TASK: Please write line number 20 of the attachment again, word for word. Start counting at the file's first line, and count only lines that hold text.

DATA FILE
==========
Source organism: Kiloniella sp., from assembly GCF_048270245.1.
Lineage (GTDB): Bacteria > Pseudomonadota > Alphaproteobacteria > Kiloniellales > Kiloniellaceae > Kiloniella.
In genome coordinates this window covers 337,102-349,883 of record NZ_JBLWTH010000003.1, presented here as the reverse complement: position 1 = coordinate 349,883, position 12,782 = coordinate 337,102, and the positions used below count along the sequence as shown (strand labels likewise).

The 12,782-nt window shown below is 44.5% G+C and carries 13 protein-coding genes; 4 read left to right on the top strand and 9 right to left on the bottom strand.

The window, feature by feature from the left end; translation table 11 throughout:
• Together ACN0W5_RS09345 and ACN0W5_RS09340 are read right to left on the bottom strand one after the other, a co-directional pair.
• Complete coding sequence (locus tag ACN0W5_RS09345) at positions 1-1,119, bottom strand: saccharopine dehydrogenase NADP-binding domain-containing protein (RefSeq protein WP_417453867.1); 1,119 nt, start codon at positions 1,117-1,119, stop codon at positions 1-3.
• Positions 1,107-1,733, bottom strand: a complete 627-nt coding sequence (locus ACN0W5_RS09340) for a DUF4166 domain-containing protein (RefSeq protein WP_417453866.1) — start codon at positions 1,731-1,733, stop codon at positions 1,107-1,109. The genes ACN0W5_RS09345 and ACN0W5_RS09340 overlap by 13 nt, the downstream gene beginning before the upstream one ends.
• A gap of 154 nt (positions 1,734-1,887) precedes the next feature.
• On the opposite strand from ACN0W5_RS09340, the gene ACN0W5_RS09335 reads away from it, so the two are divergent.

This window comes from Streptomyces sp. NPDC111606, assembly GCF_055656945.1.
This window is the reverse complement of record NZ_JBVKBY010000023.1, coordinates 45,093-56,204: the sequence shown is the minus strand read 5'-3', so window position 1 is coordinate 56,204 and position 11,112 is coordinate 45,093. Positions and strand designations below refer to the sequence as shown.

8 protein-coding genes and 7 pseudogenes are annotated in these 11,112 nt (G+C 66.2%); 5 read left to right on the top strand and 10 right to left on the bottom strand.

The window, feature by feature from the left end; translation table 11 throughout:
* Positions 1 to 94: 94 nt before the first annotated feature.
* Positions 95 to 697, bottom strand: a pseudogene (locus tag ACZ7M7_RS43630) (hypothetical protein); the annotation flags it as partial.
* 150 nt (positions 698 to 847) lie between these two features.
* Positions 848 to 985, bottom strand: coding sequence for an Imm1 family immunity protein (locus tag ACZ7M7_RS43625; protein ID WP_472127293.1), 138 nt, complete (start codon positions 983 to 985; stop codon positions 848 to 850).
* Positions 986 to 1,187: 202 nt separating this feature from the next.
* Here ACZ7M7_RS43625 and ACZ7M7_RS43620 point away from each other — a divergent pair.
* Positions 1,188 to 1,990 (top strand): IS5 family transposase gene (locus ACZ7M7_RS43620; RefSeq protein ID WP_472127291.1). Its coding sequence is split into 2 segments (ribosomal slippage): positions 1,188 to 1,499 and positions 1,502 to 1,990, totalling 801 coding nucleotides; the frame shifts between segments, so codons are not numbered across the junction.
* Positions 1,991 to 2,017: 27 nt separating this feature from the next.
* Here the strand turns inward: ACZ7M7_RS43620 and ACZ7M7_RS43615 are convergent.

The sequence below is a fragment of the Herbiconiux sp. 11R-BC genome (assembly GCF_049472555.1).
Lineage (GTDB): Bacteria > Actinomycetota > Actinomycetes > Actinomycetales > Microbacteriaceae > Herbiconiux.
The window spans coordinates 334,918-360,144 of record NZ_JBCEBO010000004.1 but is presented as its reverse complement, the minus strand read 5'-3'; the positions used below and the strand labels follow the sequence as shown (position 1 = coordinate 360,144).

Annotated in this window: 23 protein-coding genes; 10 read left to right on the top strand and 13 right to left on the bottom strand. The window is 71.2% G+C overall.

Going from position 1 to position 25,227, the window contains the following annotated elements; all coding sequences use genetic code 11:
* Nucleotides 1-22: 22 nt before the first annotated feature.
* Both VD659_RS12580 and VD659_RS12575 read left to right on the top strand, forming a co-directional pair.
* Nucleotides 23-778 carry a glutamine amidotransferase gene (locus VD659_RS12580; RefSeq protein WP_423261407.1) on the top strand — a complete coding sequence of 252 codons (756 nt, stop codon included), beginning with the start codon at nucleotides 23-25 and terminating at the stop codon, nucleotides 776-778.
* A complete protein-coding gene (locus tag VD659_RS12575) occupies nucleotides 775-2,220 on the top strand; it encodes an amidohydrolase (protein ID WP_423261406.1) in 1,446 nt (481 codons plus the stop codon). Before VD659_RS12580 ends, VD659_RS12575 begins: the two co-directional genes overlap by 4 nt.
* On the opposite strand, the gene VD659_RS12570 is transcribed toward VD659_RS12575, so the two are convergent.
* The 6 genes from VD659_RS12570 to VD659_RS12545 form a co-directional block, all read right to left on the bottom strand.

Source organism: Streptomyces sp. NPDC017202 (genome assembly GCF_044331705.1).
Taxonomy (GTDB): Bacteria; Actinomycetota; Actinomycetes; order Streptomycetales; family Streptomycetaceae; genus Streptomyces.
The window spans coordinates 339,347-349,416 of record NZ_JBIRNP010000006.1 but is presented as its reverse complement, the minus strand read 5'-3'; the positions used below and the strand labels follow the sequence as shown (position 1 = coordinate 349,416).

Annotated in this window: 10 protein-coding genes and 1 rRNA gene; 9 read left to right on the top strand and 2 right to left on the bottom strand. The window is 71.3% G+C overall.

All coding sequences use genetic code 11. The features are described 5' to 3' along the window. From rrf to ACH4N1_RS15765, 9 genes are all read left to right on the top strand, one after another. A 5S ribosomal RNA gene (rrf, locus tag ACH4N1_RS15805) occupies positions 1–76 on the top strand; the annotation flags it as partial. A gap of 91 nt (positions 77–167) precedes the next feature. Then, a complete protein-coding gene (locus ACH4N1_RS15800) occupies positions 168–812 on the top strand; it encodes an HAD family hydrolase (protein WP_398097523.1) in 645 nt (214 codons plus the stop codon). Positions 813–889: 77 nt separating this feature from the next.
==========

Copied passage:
* Here ACZ7M7_RS43625 and ACZ7M7_RS43620 point away from each other — a divergent pair.